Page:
At the same time, brand-name companies gained as many as five years' additional patent protection for new medicines to make up for the time lost when their products went through FDA's approval process, which often lasted two or three years at that time. The legislation attracted some inexperienced operators to this fast-growing industry, leading to fraudulent activities and a subsequent enforcement crackdown. Congress approved legislation in 1992 that stiffened penalties for illegal acts involving abbreviated drug applications.
Curbs on illegal drug distribution. The Prescription Drug Marketing Act of 1988 provided FDA with added authority to prevent the diversion and resale of prescription drugs, including drug samples. FDA is just now implementing provisions requiring wholesalers to establish pedigree systems that track the movement of approved drugs through the distribution system, thus thwarting sales of adulterated and counterfeit products.
1990s: Expanded authority and resources
David Kessler became FDA commissioner in 1990 and promised to crack down on fraud and abuse, and to compel manufacturers of drugs and food products to meet regulatory requirements. As head of the agency until 1997, he engineered the first prescription-drug user-fee program and the resulting expansion of FDA staff and authority. Other key developments are outlined below.
International harmonization. Beginning in 1990, FDA joined regulators and manufacturers from Europe and Japan to establish the International Conference on Harmonization. In 1992, the group adopted a formal process for reaching agreement on common standards and policies for testing and registering new drugs and biologics in the three regions.
User fees. The Prescription Drug User Fee Act of 1992 requires manufacturers of drugs and biologics to pay fees to support a more efficient FDA review process for market applications and supplements. A five-year "sunset" provision required reauthorization of the user fee program in 1997 and 2002. The program must be renewed again by September 30, 2007.
Rules for dietary supplements. The Dietary Supplement Health and Education Act of 1994 established specific labeling requirements for vitamins and other supplements. It gives FDA authority to establish good manufacturing practices (GMPs) for these products, which has drawn on GMPs for drugs.
Greater oversight of drug advertising. In 1996, FDA established the Division of Drug Marketing, Advertising, and Communications within the Center for Drug Evaluation and Research to oversee a growing volume of professional and consumer advertising. Regulation increased in 1999, when FDA issued a final guidance requiring balanced risk and benefit information in broadcast advertising.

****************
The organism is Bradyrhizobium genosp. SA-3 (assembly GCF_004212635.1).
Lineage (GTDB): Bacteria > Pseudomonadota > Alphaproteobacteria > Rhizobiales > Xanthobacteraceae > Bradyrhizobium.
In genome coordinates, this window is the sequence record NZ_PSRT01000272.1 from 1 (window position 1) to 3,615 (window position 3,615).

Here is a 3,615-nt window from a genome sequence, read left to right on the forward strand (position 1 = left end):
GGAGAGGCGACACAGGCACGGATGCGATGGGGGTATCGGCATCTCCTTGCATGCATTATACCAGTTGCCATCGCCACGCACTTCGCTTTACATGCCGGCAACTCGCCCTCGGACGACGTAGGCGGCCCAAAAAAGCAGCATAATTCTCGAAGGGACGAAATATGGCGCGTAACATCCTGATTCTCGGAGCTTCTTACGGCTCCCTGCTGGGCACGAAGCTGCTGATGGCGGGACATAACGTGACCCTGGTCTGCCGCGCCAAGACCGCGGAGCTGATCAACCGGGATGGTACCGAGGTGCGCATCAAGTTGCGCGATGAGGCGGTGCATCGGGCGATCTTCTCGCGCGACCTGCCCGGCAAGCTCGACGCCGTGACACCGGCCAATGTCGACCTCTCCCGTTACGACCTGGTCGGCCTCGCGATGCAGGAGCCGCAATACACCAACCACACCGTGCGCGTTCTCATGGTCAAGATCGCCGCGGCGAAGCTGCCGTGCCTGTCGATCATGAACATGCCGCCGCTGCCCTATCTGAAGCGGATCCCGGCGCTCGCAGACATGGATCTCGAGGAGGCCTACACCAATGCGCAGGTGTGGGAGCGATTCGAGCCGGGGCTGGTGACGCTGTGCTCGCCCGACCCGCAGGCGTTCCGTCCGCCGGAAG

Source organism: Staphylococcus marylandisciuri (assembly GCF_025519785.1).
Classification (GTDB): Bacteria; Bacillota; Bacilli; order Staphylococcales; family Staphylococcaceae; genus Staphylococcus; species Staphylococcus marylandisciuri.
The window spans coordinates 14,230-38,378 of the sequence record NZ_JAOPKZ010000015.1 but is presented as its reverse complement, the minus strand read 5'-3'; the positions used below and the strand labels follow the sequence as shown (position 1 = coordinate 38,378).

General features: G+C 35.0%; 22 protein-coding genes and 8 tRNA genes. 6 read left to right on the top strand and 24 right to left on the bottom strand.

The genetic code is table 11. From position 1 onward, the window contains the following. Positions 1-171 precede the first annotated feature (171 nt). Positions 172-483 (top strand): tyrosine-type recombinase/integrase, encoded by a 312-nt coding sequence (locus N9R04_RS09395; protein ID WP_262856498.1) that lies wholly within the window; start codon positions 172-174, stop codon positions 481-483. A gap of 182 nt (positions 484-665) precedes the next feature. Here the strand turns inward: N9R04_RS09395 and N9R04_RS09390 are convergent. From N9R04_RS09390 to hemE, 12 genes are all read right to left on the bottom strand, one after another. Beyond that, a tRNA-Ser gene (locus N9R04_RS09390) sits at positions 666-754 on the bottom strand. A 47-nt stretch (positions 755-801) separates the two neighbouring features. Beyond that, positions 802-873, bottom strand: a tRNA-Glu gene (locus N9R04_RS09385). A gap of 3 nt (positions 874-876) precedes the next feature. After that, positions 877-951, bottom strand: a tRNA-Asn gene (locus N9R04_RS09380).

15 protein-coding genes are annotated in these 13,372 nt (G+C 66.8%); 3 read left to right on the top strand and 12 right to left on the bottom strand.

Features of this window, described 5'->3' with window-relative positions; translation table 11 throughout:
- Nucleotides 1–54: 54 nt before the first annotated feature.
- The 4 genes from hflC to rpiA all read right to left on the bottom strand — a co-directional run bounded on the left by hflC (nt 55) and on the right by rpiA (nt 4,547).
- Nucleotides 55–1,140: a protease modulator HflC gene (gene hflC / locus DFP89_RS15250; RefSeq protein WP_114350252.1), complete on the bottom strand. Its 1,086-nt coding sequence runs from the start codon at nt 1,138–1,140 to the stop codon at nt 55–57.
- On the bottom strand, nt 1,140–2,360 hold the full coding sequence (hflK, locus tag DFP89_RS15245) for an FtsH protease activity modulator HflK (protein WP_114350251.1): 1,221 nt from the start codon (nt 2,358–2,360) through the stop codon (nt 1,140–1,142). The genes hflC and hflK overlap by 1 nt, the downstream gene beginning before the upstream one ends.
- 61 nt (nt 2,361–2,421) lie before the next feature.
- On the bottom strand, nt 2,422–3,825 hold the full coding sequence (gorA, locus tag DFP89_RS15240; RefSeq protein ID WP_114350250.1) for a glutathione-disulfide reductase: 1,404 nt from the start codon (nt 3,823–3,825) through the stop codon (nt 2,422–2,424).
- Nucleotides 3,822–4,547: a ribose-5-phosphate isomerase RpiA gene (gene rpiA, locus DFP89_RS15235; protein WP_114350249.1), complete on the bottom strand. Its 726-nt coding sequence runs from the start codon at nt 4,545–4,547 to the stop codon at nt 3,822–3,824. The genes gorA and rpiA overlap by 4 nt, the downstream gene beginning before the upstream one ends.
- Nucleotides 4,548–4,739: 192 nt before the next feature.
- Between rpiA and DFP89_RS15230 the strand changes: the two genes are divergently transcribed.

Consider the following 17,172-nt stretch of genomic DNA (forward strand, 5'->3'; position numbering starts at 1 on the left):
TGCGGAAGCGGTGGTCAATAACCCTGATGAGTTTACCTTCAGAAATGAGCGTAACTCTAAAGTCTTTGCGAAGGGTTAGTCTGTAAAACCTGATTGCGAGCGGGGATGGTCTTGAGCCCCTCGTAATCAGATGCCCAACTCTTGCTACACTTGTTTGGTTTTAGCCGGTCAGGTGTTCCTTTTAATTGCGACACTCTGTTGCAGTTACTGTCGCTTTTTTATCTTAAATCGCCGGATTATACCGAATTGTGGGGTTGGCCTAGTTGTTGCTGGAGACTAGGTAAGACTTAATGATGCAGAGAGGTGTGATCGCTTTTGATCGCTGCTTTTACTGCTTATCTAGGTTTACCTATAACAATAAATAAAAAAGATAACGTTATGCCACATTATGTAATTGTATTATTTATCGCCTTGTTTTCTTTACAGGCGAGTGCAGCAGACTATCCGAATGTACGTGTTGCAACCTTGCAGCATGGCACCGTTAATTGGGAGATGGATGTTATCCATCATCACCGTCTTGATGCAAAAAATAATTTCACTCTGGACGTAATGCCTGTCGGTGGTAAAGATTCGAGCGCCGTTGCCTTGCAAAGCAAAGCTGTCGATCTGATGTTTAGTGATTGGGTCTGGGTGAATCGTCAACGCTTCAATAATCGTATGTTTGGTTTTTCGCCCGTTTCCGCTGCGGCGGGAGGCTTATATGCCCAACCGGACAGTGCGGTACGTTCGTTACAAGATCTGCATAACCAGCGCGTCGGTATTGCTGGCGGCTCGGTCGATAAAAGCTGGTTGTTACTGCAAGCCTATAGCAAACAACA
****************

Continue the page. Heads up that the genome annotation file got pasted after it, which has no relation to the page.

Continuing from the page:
Modernized drug regulation. In reauthorizing the user fee program in 1997, Congress enacted the FDA Modernization Act (FDAMA), which revised and extended many agency practices. Among its multiple provisions, it clarified and streamlined policies governing clinical research, application-review procedures, marketing rules, and postmarketing surveillance requirements.
Incentives for pediatric studies. A key provision in FDAMA granted a drug six months of added exclusivity if the manufacturer conducted additional studies to add pediatric information to the product's label. This initiative was expanded in 2002 under the Best Pharmaceutical for Children Act and again by the Pediatric Research Equity Act of 2003.
2000 to date: New challenges and opportunities
Jane Henney, FDA's only female commissioner, headed the agency from 1999 to 2001. She was succeeded by Mark McClellan in 2002. They undertook many initiatives to revise agency policies and practices that continue to shape FDA operations, including the following.
Updated GMPs. FDA launched a major initiative in 2002 to update the regulation of GMPs for drugs and biologics. The initative adopts a more risk-based system for inspecting manufacturing facilities and supports new approaches for ensuring product quality. The ultimate goal is to reduce agency oversight of manufacturing processes and postapproval changes, and to provide more regulatory flexibility for companies that establish quality-control systems.
Combination products. The continued squeeze on FDA resources prompted medical-device manufacturers to negotiate a user-fee program in 2002 to support more efficient review of medical-device applications. This has important implications for the growing number of drug-device combination products under development. FDA established the Office of Combination Products in 2002 to better manage market applications for these products.